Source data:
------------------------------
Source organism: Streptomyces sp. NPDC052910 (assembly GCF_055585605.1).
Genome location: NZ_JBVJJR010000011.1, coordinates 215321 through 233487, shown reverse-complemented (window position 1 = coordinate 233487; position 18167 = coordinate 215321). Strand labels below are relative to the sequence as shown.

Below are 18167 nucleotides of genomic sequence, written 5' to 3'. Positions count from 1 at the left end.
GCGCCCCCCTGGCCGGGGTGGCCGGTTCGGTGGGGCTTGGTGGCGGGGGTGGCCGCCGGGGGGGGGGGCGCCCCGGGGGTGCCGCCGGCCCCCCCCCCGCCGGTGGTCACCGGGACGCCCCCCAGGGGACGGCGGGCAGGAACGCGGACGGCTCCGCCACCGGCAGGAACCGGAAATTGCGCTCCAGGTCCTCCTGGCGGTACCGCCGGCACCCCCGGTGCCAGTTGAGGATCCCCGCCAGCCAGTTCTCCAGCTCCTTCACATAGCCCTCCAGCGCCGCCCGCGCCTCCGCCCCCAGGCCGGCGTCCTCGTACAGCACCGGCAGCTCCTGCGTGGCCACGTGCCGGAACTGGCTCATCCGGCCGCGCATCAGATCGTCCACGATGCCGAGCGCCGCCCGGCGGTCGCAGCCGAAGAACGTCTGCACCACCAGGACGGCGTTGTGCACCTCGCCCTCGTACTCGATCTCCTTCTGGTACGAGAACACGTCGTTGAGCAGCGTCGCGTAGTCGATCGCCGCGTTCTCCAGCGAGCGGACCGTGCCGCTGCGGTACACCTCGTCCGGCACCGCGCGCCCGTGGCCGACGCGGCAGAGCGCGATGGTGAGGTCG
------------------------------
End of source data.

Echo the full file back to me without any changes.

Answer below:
Source organism: Streptomyces sp. NPDC052910 (assembly GCF_055585605.1).
Genome location: NZ_JBVJJR010000011.1, coordinates 215321 through 233487, shown reverse-complemented (window position 1 = coordinate 233487; position 18167 = coordinate 215321). Strand labels below are relative to the sequence as shown.

Below are 18167 nucleotides of genomic sequence, written 5' to 3'. Positions count from 1 at the left end.
GCGCCCCCCTGGCCGGGGTGGCCGGTTCGGTGGGGCTTGGTGGCGGGGGTGGCCGCCGGGGGGGGGGGCGCCCCGGGGGTGCCGCCGGCCCCCCCCCCGCCGGTGGTCACCGGGACGCCCCCCAGGGGACGGCGGGCAGGAACGCGGACGGCTCCGCCACCGGCAGGAACCGGAAATTGCGCTCCAGGTCCTCCTGGCGGTACCGCCGGCACCCCCGGTGCCAGTTGAGGATCCCCGCCAGCCAGTTCTCCAGCTCCTTCACATAGCCCTCCAGCGCCGCCCGCGCCTCCGCCCCCAGGCCGGCGTCCTCGTACAGCACCGGCAGCTCCTGCGTGGCCACGTGCCGGAACTGGCTCATCCGGCCGCGCATCAGATCGTCCACGATGCCGAGCGCCGCCCGGCGGTCGCAGCCGAAGAACGTCTGCACCACCAGGACGGCGTTGTGCACCTCGCCCTCGTACTCGATCTCCTTCTGGTACGAGAACACGTCGTTGAGCAGCGTCGCGTAGTCGATCGCCGCGTTCTCCAGCGAGCGGACCGTGCCGCTGCGGTACACCTCGTCCGGCACCGCGCGCCCGTGGCCGACGCGGCAGAGCGCGATGGTGAGGTCG